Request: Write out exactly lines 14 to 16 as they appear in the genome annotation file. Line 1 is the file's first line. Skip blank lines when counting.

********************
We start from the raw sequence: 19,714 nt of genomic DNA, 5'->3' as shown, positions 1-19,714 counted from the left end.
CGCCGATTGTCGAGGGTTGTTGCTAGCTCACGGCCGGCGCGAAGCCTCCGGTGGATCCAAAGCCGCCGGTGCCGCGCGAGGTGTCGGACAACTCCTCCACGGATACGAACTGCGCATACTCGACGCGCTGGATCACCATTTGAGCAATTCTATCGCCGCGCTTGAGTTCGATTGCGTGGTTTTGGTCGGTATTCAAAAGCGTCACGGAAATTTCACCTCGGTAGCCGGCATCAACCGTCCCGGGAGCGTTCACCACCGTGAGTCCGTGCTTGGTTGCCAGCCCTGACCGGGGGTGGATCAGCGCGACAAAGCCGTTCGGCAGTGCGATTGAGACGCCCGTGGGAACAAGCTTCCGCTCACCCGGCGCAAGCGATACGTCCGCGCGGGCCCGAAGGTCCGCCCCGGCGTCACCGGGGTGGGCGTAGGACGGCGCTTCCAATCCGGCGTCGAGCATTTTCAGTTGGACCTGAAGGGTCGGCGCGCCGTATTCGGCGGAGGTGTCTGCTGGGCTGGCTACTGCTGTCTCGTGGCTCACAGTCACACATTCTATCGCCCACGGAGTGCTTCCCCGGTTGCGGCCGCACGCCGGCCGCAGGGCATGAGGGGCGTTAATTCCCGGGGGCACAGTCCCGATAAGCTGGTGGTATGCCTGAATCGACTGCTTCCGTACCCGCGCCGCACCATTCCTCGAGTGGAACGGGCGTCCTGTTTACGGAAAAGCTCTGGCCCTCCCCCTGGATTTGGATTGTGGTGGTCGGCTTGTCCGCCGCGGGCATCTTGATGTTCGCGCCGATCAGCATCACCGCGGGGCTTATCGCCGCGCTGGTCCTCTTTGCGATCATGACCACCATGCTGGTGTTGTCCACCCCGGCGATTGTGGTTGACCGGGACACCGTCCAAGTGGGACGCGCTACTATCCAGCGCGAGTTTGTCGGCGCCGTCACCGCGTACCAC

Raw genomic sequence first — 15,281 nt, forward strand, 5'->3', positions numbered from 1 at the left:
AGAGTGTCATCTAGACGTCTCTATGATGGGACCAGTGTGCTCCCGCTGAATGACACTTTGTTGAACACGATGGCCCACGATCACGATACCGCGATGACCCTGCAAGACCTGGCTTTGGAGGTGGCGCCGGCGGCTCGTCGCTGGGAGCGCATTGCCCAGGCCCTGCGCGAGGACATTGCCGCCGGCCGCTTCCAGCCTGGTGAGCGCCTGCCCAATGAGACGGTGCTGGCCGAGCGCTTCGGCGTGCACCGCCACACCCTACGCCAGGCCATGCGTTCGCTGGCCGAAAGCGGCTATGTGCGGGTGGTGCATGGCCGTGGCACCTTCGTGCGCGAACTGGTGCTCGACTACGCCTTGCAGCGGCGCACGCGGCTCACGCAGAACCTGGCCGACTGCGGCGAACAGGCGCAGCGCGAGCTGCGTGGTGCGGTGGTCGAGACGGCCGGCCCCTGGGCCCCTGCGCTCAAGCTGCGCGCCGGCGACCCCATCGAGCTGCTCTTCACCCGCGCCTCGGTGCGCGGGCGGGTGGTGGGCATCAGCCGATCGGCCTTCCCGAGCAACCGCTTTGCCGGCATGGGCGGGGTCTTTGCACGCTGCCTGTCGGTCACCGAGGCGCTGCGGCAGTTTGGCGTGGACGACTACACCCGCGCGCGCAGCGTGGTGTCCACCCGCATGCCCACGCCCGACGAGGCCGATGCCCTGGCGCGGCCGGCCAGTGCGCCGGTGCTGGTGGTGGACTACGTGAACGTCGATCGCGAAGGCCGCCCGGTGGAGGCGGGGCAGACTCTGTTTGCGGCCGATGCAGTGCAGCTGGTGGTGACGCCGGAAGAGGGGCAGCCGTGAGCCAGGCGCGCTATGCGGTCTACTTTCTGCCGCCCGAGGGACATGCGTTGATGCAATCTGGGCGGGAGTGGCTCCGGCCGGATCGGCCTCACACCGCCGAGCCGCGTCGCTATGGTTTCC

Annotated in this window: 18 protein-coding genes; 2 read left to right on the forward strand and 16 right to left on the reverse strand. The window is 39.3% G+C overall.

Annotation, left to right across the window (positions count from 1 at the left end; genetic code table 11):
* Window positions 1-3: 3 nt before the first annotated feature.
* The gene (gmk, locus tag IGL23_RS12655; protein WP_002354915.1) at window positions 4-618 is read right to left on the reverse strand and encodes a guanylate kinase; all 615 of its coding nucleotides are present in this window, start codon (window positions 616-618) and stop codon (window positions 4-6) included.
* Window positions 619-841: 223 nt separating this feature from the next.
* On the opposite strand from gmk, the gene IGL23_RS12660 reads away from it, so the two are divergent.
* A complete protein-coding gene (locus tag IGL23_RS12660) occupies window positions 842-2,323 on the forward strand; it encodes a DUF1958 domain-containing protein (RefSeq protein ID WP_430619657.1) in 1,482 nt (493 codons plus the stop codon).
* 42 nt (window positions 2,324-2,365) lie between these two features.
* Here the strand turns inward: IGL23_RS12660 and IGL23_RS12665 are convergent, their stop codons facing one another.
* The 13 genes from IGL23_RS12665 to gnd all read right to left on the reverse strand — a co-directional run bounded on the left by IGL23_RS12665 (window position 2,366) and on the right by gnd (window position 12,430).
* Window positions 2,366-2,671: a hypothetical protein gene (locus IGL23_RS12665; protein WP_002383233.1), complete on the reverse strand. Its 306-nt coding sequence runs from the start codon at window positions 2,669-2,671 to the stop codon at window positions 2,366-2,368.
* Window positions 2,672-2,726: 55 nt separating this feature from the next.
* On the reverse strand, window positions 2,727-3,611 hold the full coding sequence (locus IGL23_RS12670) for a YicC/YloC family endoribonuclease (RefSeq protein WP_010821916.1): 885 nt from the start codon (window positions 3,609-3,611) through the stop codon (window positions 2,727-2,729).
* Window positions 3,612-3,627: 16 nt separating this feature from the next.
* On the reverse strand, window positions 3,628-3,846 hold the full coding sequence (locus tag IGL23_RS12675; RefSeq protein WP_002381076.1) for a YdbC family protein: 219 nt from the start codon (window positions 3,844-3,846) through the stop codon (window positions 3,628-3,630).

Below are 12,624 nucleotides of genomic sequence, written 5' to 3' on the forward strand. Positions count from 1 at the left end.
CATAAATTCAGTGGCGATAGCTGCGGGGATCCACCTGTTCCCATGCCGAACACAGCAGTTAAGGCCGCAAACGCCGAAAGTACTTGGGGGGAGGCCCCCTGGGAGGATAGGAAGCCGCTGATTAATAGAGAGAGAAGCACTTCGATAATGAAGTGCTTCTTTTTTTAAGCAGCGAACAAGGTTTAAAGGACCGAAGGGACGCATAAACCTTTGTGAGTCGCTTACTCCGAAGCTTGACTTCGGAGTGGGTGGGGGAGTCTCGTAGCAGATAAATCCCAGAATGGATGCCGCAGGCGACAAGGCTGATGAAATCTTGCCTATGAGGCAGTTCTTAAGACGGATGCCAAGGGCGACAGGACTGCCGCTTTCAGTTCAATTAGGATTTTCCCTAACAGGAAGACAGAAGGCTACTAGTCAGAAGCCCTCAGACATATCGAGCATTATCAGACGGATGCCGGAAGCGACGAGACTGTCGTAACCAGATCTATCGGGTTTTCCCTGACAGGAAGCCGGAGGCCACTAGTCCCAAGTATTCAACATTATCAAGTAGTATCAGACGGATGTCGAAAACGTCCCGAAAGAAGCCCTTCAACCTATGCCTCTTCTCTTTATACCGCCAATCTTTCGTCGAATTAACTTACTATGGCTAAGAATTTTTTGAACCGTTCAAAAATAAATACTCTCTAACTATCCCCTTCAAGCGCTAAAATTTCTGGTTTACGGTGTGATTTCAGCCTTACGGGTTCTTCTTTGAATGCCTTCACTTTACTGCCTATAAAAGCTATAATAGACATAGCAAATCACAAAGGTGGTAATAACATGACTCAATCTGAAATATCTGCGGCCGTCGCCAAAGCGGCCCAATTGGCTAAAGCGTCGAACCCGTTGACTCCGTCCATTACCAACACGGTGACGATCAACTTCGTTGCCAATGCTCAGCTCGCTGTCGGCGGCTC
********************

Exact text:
* The 13 genes from IGL23_RS12665 to gnd all read right to left on the reverse strand — a co-directional run bounded on the left by IGL23_RS12665 (window position 2,366) and on the right by gnd (window position 12,430).
* Window positions 2,366-2,671: a hypothetical protein gene (locus IGL23_RS12665; protein WP_002383233.1), complete on the reverse strand. Its 306-nt coding sequence runs from the start codon at window positions 2,669-2,671 to the stop codon at window positions 2,366-2,368.
* Window positions 2,672-2,726: 55 nt separating this feature from the next.